Executive Chef Matt Higgins concocts elegant interpretations of rustic Italian dishes to fill a menu that has earned praise from the New York Times for its fresh ingredients and playful flavor combinations. Toast an anniversary, birthday, or a Little League World Series title with a decadent dinner, starting with a savory saffron risotto infused with sage, pancetta, and a sprinkling of parmigiano reggianno ($12). Filet mignon dons a dapper suit of peppercorns as it lounges in a shallow brandy-cream river alongside fingerling-potato gondolas and bobbing roasted figs ($34). Plunge tines into a shrimp-and-scallop feast, laden with olives and grape tomatoes atop a creamy risotto ($28), or catapult tongues through clouds of gnocchi suspended in an eggplant-and-mozzarella-strewn sunset ($22).
When he cofounded his first sandwich shop in 1965, 17-year-old Fred DeLuca planned to use his profits to pay his way through medical school. But the combination of quality ingredients and friendly service at the shop—then called Pete's Subway—proved so popular that nine years later, he and his partner found themselves in charge of 16 locations across Connecticut, and Fred left behind his doctoring plans for a career in business.
Today, Subway serves breakfast, lunch, and dinner and boasts more than 38,000 locations around the world—almost as many shops as there are sightings of Elvis buying cold cuts. At each location, staffers pile sliced ham, marinara-slathered meatballs, and other fillings into halved loaves of bread before customizing handhelds with tomatoes, shredded lettuce, and other healthy toppings plucked from chilled containers behind the counter. Subway’s website also facilitates health-conscious eating by listing each item's nutritional information online.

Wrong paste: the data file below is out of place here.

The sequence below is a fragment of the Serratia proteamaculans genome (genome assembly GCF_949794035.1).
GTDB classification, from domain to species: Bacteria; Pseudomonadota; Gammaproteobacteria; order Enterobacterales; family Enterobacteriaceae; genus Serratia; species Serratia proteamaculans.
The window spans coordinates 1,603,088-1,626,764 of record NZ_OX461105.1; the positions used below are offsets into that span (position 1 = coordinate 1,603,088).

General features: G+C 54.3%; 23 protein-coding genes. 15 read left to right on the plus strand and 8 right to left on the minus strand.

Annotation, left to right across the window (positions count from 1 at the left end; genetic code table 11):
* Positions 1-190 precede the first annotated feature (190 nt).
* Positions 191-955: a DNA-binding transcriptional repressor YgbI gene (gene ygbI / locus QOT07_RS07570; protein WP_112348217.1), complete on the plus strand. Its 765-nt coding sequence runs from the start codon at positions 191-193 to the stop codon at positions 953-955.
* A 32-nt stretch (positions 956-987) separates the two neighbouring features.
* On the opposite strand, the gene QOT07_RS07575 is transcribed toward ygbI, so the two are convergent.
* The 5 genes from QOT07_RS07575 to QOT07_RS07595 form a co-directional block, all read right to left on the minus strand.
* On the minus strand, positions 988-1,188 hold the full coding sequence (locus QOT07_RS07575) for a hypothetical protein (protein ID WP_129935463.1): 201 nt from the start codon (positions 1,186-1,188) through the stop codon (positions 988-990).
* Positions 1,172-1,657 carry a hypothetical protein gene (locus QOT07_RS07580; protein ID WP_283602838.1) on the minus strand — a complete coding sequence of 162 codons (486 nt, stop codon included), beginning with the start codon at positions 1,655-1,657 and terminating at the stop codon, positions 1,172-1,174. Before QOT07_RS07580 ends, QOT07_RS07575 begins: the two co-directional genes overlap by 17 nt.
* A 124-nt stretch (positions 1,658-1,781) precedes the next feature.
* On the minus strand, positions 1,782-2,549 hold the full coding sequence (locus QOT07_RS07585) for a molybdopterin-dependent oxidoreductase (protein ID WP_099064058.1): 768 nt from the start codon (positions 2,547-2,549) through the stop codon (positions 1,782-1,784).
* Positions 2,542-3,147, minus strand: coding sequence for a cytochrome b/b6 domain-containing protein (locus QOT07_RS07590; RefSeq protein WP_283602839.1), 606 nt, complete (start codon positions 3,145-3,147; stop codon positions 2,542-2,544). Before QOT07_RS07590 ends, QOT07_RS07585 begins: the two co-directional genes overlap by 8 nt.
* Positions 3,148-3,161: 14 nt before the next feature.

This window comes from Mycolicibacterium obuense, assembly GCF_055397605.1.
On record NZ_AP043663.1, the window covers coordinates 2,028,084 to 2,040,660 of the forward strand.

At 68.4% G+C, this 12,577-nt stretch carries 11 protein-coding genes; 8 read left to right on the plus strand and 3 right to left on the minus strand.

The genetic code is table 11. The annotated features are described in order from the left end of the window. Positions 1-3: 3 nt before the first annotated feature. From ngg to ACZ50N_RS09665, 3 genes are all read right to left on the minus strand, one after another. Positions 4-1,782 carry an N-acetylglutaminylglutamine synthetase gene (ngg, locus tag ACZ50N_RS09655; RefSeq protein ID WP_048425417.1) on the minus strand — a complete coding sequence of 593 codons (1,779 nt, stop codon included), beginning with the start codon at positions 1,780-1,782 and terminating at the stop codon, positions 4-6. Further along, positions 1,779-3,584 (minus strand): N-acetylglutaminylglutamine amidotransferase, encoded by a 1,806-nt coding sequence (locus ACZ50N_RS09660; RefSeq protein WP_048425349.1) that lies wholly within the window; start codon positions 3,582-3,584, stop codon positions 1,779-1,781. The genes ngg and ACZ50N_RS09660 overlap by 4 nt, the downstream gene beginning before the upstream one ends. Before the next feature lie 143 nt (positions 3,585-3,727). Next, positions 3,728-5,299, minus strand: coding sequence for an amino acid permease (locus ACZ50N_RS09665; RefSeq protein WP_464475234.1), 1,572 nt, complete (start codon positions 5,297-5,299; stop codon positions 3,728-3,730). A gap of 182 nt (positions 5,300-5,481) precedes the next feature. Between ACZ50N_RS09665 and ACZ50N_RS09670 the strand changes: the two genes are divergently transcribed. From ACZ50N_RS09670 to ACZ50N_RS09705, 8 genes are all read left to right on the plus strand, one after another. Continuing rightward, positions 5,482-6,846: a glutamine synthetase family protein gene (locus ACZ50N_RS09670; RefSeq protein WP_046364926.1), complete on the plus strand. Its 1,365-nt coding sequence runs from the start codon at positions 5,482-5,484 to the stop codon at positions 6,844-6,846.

When visiting a frozen yogurt shop, one is typically prepared to encounter blinding, fruit-colored paint and undersized furniture. But, though it contains the requisite row of self-serve machines and toppings bar, Bliss Yogurt Cafe instead plays more of a resemblance to an upscale downtown cafe. Wood accents and earth tones form the groundwork of the decor, accompanied by intimate tables and comfy couches. And, in addition to cups of frozen yogurt and ice cream dappled with fresh fruits and candies, guests can opt for milk shakes, real 100% real fruit smoothies, baked goods, and gourmet coffee drinks such as caffe latte, cappuccino, and hot and cold flavored coffee.
L'Acqua Ristorante’s co-owners and chefs, Francesco Ippoliti and Mario Esposito, have been crafting their menu of authentic Italian eats together since August 2011. The culinary team expertly prepares tilapia contadina, as well as meat dishes such as veal L'Acqua—veal scaloppini with prosciutto and eggplant in a sherry sauce—that diners can pair with BYOB sips.
Inside the restaurant, artwork decorates colorful teal walls that match teal tablecloths and Teal, the eatery’s resident ghost dog. Candles illuminate light-brown chairs clustered together for intimate dinners or set up to accommodate private parties of up to 100 guests.
At Coal, chefs stoke fiery coals inside the kitchen's pizza oven, which bakes the eatery's signature thin-crust pizzas at temperatures of up to 800 degrees. Pizzas emerge from the oven with a lightly charred, crispy crust and crowned with toppings such as meatballs, prosciutto, truffle oil, and caramelized onions. Coal also bakes its sandwiches in the pizza oven, including the saltimbocca Giorgio, with prosciutto and mozzarella on housemade bread, and roasts its chicken wings over the same glowing embers.
At Sofra Turkish Cuisine, chefs pepper dishes with classic Turkish spices that imbue thinly sliced gyro and char-grilled lamb with intense flavor. Skewered meats and veggies populate the menu, along with shareable plates of hummus, falafel, and stuffed grape leaves. Inside the dining room, mauve walls meet exposed bricks for a rustic edge. Linen-topped tables are bedecked with copper vases that, when rubbed, produce a genie to help cut up your meat.